Findings from the Irish Whale & Dolphin Group suggests increase of 350% in common dolphin strandings, a key fact in a rise in the total number of cetacean strandings.
A new article by the Irish Whale & Dolphin Group (IWDG) has highlighted a significant increase in the number of common dolphin strandings as a major cause for concern.
Mick O'Connell, IWDG's Strandings Co-ordinator, authored the piece which highlights that the number of common dolphin strandings reported to the charity has increased from 30 in 2007 to 103 in 2017, a 350% increase in just ten years.
This is a key factor in a jump in cetacean strandings more generally from 130 in 2007 to 263 last year, with the 2017 figures including 40 unidentified animals which are expected mainly to be common dolphins, adding to the likely total number.
More worringly, the article refers to recent research that indicates as few as 8% of animals dying at sea wash ashore, a figure that means the 103 animals found represents more than 1000 actual deaths.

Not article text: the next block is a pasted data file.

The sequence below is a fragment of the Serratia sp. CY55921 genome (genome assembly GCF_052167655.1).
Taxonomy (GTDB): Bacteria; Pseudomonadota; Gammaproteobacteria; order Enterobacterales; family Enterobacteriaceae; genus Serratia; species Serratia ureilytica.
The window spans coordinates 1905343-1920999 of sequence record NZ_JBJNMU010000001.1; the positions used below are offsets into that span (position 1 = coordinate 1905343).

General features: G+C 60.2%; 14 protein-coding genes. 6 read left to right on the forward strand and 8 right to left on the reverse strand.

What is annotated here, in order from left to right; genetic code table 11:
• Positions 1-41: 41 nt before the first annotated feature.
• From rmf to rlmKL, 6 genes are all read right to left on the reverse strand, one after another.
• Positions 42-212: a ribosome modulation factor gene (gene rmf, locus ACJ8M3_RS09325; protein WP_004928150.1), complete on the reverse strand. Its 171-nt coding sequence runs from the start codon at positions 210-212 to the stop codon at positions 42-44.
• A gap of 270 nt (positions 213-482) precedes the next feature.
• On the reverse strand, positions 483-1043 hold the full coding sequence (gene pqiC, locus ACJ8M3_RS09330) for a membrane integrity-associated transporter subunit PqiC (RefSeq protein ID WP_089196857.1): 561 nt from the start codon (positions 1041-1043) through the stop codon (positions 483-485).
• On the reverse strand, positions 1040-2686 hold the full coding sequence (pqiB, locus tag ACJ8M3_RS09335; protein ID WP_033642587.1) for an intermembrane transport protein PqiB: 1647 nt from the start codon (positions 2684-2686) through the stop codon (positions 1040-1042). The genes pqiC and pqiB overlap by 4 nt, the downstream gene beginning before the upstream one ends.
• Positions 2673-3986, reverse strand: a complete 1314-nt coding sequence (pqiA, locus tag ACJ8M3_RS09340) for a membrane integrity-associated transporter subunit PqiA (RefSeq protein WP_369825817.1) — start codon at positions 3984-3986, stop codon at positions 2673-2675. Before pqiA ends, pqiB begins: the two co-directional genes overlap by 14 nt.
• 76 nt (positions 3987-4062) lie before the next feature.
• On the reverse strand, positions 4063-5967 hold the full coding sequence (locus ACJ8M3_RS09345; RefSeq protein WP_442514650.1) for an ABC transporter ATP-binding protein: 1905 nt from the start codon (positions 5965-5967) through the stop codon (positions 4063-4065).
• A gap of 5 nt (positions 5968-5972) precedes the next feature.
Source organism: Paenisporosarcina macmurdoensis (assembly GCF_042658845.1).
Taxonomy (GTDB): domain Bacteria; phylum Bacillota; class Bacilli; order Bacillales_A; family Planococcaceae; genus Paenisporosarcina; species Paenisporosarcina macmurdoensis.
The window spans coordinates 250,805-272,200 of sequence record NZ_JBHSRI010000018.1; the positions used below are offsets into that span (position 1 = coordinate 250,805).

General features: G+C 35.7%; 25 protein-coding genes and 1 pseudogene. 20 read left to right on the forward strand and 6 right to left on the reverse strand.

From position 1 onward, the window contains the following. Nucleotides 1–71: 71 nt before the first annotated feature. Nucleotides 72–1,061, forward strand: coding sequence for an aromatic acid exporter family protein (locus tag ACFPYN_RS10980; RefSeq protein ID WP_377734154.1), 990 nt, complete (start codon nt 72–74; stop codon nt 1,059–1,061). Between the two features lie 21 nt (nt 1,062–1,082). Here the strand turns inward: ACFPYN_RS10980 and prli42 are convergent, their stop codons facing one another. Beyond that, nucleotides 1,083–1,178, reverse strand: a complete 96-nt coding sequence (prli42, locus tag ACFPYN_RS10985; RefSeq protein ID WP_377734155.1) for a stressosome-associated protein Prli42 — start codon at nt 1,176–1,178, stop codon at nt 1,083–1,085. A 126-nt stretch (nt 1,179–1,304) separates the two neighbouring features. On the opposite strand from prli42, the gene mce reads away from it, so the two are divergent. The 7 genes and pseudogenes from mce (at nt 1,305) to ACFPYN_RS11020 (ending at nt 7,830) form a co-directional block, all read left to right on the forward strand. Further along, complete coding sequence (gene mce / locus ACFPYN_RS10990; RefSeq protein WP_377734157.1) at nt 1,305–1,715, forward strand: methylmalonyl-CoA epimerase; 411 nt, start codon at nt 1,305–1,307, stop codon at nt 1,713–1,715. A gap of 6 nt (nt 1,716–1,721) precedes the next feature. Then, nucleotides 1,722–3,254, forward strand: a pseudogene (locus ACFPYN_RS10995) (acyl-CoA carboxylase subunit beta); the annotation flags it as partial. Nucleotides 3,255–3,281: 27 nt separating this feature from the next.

The report refers to a number of potential factors, including plastics, noise pollution and bycatch, but the reality is that there is limited understanding of the causes of these tragic deaths. Until we understand these animals better, they will continue to die and so action is needed now.
ORCA work with IWDG through the European Cetacean Monitoring Coalition (ECMC), a partnership of cetacean conservation charities in European waters. The data we all collect is critical in understanding better why animals are stranding across the region and identifying ways of reducing the number of preventable deaths.